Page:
That said, the example you gave is somewhat complicated by the use of indexing. I assume we will not capture "some random index", since we don't suport moving out. Perhaps a better example is:

fn hello() {
    let tuple = (1, 2, 3);
    let p = &tuple;
    let foo = move || p.0;
}

Does this capture p.0? In this case, we could (as it is Copy). But often we can't.

I guess I still feel like we should move on from the "RFC" period -- because I think we really want to solve this problem and we should move on to implementing and exploring the solutiosn -- but I do think there is a lot of "nitty gritty" to work out here. I worry about the rules being quite hard to follow. :/

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samsartor commented Aug 9, 2018

@nikomatsakis The way I see it, that example would probably capture a reference to p.0, and then copy when the closure is evaluated. We could do it differently, capturing the actual integer value, since the tuple is of Copy types. However, if the tuple was of non Copy types, then the generated MIR would certainly borrow p.0, and then the closure body would attempt to "move out of borrowed context". We have to lower to MIR successfully even in invalid cases because of NLL.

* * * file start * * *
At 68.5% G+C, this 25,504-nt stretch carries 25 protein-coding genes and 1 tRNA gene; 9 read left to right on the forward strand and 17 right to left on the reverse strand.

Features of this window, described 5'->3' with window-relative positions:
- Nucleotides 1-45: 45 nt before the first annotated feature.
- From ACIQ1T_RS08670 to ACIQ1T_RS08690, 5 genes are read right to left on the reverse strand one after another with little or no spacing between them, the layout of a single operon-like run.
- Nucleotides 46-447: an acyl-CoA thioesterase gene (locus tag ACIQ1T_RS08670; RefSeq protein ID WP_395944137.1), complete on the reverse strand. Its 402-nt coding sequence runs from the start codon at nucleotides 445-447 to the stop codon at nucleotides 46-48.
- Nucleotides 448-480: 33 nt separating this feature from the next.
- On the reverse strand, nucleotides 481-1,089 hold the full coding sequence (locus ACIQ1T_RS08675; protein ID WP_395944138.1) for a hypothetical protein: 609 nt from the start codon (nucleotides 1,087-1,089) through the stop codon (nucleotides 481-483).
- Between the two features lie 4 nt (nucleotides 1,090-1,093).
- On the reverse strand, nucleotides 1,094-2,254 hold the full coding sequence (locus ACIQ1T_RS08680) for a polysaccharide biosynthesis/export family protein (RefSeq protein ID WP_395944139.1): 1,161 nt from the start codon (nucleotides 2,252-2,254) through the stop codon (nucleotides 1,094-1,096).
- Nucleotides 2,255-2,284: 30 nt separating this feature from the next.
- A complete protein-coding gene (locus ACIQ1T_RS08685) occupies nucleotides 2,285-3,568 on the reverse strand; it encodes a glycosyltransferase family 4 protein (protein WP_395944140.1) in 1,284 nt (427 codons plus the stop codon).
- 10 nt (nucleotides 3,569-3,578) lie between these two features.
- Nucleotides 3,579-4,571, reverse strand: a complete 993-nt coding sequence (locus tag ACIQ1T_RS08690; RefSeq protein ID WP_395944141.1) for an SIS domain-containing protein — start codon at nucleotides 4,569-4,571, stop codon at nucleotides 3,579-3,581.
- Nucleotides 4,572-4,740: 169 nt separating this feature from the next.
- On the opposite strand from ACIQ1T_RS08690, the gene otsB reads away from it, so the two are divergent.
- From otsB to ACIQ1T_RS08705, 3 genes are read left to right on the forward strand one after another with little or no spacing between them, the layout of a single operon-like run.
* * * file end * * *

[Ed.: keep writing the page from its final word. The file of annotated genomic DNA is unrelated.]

I don't like saying that "a move closure simply doesn't create new references" because the borrow of p.0 above is, in a sense, a new reference. It isn't that we moved p, we have literally generated a new pointer offset from p (ignoring the planned memory optimization stuff).

Also, in my example, the indexing isn't relevant at all. It's just there to make the closure a little less boringly trivial.

Really, it's all just semantics at this point. We all intuitivly know how this should go, and I agree that we really just need to get some code down and see how it works in practice. Are you happy with the current text? I can change anything today if you want. I would be nice to see this merged in the next day or so.

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samsartor commented Aug 9, 2018

@nikomatsakis I think I see what is going on here!

This isn't really how I think about it. Put another way, in your example, you do own the value v -- it just happens that what you own is a reference.

You are right of course. However, this RFC is about how captures are split up, made more minimal, so that closures work better alongside mutable references and partial moves. How we split up a capture does not depend on wether the closure is move or not, only on wether the capture is a reference or not.